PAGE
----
By Alex Renirie
Another round of divisive national elections is hurtling too-quickly towards us, and it is more evident than ever that our democracy is in a crisis of imagination. Many of us are craving the kinds of stories that show a different path forward. Not a new candidate or plea for “civility” in national politics – but a wholly new design for democracy itself. One in which new leaders are motivated by solving problems, not holding on to power at all costs. And one that looks like the multiracial, multi-generational, gender-diverse, and culturally complex country we are.
When it’s hard to find hope on the national stage, it’s worth looking to examples of fundamentally grassroots democracies. Where are people cultivating new leaders from the ground up? Where are genuine instances of collaborative governance overriding adversarial bitterness? So often, these breakthroughs are happening at the local level. And last year, the City of Petaluma, California had one of those breakthroughs.
Governments around the world are experimenting with one such design for a different kind of democracy. Lottery-selected panels, often known as Citizens’ Assemblies, are a 50-year-old democratic innovation designed to counter rampant polarization and political elitism head-on. These panels transform both who participates in decision making and how decisions get made. With over 600 examples globally, the model is gaining traction as a way for governments to deeply engage their residents in collaborative, inclusive, and wise policy decisions.
While the U.S. was an early leader in the movement for lottery-selected democracy, we’ve been surpassed in recent decades by Europe, Asia, and Latin America. But one recent example shines new light on our potential for democracy innovation.
Last year, the 2022 Petaluma Fairgrounds Advisory Panel became the most intensive lottery-selected panel process convened in the U.S. to date. In a small city with agricultural roots just north of San Francisco, 36 Petalumans helped shape the fate of one of the city’s most beloved properties, which had been mired in decades-long conflict. My team at Healthy Democracy, a small nonpartisan nonprofit based in Oregon, led the design and facilitation of that process.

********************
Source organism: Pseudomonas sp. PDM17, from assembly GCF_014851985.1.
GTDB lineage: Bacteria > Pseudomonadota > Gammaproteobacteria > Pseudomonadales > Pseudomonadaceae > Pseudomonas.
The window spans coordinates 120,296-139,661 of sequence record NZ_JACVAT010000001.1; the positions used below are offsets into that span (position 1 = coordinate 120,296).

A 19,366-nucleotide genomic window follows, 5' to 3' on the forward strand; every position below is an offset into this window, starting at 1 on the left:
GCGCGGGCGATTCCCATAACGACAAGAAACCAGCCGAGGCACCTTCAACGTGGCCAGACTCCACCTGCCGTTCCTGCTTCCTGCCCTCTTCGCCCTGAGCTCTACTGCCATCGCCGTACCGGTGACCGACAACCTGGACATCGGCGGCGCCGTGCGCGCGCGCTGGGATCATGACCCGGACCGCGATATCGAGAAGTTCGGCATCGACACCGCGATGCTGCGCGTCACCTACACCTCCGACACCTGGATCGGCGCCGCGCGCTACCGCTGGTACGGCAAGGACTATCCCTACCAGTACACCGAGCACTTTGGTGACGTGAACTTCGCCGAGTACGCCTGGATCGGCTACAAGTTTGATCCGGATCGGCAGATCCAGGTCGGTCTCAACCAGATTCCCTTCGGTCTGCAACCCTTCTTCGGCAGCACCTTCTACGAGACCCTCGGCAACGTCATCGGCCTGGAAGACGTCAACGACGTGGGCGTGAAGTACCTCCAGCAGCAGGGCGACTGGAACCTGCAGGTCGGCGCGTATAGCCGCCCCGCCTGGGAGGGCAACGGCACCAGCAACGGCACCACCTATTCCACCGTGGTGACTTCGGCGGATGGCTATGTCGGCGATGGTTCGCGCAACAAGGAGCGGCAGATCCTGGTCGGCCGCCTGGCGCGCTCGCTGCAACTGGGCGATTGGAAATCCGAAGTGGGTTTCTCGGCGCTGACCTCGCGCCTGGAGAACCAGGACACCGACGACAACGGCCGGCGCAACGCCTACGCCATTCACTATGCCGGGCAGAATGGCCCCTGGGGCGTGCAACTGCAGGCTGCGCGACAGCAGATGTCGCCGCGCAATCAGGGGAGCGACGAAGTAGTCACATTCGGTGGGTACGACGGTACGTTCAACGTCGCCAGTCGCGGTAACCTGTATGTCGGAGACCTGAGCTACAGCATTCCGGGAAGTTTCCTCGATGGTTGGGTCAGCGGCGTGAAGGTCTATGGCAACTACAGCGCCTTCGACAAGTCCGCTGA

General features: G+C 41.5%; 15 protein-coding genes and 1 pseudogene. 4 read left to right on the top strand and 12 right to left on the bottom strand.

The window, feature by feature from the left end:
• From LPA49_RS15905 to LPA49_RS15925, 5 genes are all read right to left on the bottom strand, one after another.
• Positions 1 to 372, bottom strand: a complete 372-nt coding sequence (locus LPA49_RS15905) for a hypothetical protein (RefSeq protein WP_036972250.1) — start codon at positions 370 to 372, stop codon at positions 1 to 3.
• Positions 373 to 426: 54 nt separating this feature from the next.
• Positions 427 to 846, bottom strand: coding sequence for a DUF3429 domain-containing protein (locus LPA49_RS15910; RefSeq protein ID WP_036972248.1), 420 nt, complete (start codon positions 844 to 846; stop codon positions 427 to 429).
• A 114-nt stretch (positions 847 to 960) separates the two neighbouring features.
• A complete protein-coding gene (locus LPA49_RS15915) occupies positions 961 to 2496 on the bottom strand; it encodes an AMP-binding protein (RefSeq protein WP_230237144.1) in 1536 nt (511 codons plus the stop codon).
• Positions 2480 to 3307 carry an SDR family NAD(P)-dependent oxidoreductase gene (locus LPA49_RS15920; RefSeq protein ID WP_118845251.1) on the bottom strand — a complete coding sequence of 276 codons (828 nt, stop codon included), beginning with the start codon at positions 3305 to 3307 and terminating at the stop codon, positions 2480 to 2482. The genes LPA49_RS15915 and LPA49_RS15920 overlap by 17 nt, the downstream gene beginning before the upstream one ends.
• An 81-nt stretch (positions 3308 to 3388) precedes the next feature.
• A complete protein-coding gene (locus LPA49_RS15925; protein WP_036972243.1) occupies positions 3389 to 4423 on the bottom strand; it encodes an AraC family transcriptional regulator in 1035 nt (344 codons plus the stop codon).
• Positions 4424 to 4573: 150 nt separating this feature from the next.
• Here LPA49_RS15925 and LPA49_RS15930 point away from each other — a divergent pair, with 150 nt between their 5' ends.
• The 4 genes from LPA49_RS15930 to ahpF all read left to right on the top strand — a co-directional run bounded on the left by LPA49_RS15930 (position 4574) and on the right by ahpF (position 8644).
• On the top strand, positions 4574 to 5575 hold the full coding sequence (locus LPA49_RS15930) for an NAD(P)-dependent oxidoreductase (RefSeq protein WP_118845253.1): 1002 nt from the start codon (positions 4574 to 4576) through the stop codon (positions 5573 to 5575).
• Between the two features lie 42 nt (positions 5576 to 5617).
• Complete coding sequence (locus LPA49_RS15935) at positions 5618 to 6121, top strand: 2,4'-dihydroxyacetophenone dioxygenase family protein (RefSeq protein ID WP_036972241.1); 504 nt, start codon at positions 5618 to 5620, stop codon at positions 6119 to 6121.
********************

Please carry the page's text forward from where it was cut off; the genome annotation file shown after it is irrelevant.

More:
But before examining Petaluma’s story in greater depth, let’s imagine for another moment what it would look like not to innovate. Obviously, the consequences are as infinitely varied as the cities in which they occur. But a few things are nearly universal.
If We Don’t Act
It’s no secret that municipalities across the country are falling prey to the same bitter, adversarial politics that dominate our national political landscape. The types of conversations that once were safe havens for neighbor-to-neighbor collaboration (or at least tolerance) are fracturing, and the dominant cultural tendency towards polarization is slipping in through the cracks. If we don’t act, this trend will continue.
And of course, the voices who dominate public conversations at both the national and local levels continue to be disproportionately white, educated, male, and middle/upper class. My colleague Felipe Rey, founder of the democracy innovation lab iDeemos in Bogotá, Colombia, illustrates it best: imagine yourself giving a tour of our world to a time traveler from the 1800s. While most aspects of our daily lives would be wholly unrecognizable (the internet, sprawling cities, not to mention artificial intelligence!), one thing would be awfully familiar: our political systems. The kinds of people who held the most power in our democracy two centuries ago are still the ones many of our public forums are built for. And no surprise, it is they who benefit most. If we don’t act, the 2100s will look like this, too.
Moreover, many movements for building political power among marginalized communities have pivoted in recent years towards protecting basic voting rights and civil liberties. And while that work is vital to patching our fraying democratic institutions, we risk leaving too little energy for creatively reimagining the basic design of more inclusive and equitable governance. In this situation, many already underrepresented members of our communities find themselves too tired, under-resourced, or even intimidated to participate in the decisions that affect all of our day-to-day lives.
If we reframed democracy as a design challenge – like designing a great urban landscape or new technology – we might notice that our current public processes are veering dangerously off course.
The U.S. public recognizes this, too. In a 2020 Pew study, 62 percent of us said that the “fundamental design and structure” of the U.S. government needs “significant changes.”1 Ignoring this call will only fuel further cycles of disillusionment, disengagement, and cynicism.
A New Kind of Democracy
Rather than letting the dominant narrative of polarization and a disaffected populace take over, let’s give the people what they want – an overhaul of democracy’s design and structure.
Among the many democratic reforms lighting a new path, lottery-selected panels have a unique appeal as wholly reimagined systems that can bolster current democratic ecosystems.